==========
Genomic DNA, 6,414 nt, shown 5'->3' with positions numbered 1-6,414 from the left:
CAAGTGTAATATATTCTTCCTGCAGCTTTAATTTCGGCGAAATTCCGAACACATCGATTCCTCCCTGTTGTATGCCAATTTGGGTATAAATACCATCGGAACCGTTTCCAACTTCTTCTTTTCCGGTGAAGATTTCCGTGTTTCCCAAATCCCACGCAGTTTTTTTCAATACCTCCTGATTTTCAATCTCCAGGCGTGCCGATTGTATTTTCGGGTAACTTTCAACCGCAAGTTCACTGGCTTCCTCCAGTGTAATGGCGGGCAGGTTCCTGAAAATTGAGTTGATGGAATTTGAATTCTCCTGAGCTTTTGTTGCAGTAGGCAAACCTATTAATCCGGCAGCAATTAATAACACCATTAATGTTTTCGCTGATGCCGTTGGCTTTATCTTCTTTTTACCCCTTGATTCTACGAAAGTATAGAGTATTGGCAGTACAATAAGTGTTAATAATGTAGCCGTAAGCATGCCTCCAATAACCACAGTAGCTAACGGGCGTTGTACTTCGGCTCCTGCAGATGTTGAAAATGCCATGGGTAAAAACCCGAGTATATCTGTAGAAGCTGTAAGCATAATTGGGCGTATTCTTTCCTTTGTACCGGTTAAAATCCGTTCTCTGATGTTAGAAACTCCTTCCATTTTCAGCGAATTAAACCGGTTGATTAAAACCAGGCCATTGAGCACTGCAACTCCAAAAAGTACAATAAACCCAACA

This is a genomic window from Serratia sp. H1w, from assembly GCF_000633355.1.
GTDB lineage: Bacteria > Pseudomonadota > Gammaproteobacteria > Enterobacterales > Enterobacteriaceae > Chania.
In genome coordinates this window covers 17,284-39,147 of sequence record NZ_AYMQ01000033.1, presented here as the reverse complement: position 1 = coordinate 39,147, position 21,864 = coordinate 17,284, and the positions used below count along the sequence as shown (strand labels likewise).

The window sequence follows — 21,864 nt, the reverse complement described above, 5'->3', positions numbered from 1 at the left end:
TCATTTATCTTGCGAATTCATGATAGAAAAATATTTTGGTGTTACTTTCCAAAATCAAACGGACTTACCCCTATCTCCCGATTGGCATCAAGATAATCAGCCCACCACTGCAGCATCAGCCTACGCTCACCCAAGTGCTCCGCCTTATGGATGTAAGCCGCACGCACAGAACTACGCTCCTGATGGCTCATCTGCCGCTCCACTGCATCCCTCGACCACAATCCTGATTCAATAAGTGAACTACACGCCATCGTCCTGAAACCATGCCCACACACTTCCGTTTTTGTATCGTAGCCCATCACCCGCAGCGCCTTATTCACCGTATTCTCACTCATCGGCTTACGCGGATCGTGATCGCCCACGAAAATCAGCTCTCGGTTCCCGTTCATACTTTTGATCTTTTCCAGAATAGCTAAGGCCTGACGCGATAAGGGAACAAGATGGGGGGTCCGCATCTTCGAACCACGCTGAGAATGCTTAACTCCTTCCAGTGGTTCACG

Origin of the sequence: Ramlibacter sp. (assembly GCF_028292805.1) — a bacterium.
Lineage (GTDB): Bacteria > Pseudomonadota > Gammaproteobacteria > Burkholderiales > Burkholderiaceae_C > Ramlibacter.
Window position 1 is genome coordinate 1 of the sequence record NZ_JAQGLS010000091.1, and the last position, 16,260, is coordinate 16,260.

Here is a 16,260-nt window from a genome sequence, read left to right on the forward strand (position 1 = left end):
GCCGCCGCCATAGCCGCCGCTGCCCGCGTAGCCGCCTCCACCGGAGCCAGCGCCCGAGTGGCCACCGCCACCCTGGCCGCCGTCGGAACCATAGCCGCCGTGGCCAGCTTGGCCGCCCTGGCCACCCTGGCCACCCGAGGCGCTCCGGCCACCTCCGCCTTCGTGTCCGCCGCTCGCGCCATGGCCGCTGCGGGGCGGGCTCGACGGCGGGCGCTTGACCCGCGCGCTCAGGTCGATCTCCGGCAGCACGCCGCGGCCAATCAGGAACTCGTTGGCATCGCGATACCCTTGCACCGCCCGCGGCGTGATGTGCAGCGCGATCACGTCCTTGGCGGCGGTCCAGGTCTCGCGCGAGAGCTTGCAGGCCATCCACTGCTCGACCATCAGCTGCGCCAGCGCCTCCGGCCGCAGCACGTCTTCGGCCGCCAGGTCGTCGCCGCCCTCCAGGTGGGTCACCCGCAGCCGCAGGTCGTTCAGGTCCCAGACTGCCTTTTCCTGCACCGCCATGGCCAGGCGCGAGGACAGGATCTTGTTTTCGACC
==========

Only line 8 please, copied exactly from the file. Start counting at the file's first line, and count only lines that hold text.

Origin of the sequence: Ramlibacter sp. (assembly GCF_028292805.1) — a bacterium.